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## [/] [forwardcom/] [manual/] [fwc_multiple_instruction_sets.tex] - Rev 150

% chapter included in forwardcom.tex
\documentclass[forwardcom.tex]{subfiles}
\begin{document}
\RaggedRight

\chapter{Support for multiple instruction sets}

A microprocessor may support multiple instruction sets. It will be useful for compatibility with legacy software that a microprocessor with support for ForwardCom also supports one or more older instruction sets. Such a microprocessor will have different modes, one for each instruction set. Instructions of different instruction sets cannot be mixed freely. Virtualization support might be useful so that we can have one virtual machine for each instruction set.
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The transitions between ForwardCom and other instruction sets can be implemented with instructions dedicated to this purpose or with software interrupts or system calls.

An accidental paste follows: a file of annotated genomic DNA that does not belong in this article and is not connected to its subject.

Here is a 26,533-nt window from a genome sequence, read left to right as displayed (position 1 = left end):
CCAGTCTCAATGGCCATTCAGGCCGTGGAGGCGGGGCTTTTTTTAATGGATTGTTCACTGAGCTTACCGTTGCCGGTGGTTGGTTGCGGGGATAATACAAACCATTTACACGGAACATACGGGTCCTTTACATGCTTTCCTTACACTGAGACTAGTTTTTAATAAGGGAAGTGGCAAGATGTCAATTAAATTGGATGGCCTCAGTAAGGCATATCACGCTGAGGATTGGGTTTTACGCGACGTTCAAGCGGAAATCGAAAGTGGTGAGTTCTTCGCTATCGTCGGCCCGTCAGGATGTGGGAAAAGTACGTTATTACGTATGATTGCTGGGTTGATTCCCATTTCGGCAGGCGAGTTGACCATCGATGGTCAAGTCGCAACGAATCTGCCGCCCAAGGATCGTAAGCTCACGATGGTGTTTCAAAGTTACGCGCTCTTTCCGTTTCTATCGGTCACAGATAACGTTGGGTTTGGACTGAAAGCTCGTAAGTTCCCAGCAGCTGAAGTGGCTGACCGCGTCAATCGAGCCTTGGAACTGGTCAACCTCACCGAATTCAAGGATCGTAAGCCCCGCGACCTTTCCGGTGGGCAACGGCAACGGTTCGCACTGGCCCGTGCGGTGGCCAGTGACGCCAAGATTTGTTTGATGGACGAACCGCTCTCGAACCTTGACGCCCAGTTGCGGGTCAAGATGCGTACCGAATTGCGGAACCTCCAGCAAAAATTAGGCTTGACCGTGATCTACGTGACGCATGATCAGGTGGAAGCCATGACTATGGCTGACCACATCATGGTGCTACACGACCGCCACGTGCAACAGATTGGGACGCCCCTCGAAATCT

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If mode transitions are allowed only in system code then it is not necessary to save any registers across the mode switch. But if mode transitions are possible also in application code then the following principles should be applied:

\begin{itemize}
\item The instruction that makes the mode switch must be aligned to an address divisible by 4.

\item The hardware or operating system must make sure that all general purpose registers are preserved across a mode switch between ForwardCom and another instruction set if similar registers exist in the other instruction set.